Day of Infamy, 60th Anniversary: The Classic Account of the Bombing of Pearl Harbor
A special 60th anniversary edition of the bestselling re-creation of the surprise attack on Pearl Harbor, by the author of A Night to Remember.
Sunday, December 7, 1941, was, as President Roosevelt said, "a date which will live in infamy." Day of Infamy is a fascinating account of that unforgettable day's events. In brilliant detail Walter Lord traces the human drama of the great attack: the spies behind it; the Japanese pilots; the crews on the stricken warships; the men at the airfields and the bases; the Japanese pilot who captured an island single-handedly when he could not get back to his carrier; the generals, the sailors, the housewives, and the children who responded to the attack with anger, numbness, and magnificent courage.
In piecing together the saga of Pearl Harbor, Lord traveled over fourteen thousand miles and spoke or corresponded with over five hundred individuals who were there. He obtained exclusive interviews with members of the Japanese attacking force and spent hundreds of hours with the Americans who received the blow -- not just the admirals and generals, but enlisted men and families as well. He visited each of the Hawaiian bases attacked and pored over maps, charts, letters, diaries, official files, newspapers, and some twenty-five thousand pages of testimony, discovering a wealth of information that had never before been revealed. Day of Infamy is an inspiring human document and the best account we have of one of the epic events in American history.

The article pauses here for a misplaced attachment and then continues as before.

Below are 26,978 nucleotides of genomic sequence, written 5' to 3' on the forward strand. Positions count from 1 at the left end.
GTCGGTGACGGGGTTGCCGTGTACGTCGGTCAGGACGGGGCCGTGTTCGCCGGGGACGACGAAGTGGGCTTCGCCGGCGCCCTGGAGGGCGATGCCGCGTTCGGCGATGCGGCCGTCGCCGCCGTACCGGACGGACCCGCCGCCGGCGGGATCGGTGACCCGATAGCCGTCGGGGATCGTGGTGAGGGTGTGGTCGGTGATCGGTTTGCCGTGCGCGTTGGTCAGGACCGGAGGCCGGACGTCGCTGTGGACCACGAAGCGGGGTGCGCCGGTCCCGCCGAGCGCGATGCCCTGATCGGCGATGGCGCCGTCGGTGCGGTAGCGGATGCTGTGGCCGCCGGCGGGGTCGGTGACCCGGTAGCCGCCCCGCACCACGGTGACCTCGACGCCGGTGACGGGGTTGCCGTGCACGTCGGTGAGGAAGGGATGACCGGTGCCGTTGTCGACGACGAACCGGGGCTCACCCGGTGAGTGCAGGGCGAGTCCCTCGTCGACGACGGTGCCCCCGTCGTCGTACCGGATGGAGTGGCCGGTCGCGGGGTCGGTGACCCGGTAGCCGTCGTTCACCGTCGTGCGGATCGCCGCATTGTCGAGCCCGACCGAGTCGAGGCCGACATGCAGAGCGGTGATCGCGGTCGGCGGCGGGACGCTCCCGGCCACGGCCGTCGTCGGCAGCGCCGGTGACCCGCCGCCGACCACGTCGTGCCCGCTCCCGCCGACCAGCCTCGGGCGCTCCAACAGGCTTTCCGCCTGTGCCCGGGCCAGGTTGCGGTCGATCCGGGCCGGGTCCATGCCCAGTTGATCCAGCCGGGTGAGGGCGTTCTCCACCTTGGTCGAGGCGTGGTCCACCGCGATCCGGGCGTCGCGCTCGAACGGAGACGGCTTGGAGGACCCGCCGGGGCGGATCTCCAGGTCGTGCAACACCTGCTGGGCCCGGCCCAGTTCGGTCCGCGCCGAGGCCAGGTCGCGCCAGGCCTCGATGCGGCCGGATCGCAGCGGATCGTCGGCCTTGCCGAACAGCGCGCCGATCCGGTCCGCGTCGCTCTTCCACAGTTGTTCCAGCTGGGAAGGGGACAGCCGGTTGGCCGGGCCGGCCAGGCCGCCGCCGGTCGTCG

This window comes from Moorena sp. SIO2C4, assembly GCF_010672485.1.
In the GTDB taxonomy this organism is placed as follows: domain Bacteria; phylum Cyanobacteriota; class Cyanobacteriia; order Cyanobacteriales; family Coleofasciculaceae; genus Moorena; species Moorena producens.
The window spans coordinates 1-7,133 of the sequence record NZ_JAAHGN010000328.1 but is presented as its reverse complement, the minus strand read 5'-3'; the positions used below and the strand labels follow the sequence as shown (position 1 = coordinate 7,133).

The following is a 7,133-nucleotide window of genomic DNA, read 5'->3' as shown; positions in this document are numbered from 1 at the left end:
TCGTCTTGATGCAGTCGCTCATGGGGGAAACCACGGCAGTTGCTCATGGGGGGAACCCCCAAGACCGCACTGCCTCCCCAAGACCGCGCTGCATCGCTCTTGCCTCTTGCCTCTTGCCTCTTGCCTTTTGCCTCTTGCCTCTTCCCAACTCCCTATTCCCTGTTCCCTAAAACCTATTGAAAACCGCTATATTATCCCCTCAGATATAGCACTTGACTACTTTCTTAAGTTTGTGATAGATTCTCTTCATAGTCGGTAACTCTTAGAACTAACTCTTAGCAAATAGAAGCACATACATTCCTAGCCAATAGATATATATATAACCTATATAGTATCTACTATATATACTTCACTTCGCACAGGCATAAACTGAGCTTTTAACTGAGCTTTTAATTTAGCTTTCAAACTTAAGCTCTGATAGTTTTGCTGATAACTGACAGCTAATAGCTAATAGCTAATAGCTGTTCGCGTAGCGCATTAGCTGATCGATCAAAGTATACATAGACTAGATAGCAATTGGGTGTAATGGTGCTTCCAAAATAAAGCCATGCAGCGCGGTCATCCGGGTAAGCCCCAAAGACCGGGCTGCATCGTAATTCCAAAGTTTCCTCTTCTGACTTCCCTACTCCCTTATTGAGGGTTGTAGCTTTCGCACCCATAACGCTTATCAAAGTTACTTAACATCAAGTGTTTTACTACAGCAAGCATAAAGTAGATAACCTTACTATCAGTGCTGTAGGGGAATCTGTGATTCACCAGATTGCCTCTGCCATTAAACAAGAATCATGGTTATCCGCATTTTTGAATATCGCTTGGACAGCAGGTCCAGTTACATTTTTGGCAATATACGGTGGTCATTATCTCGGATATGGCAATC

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This is FICTION in facts. I never read so much Bull Shet in one place. I hope Walter is in HELL for the 'Advantage" he took of the souls who died, only to line his own pockets.
Now, we need to remember those there that day; but we must do it truthfully or we dishonor that memory.’
Isnt That a Beautiful Sight?
A Dream Come True
Gate OpenWhite Lights
Youd Be Surprised What Goes on Around Here
Well Dont Worry About It
Joe This Is One for the Tourist
I Didnt Even Know They Were Sore at Us
I Cant Keep Throwing Things at Them
You Dont Wear a Tie to War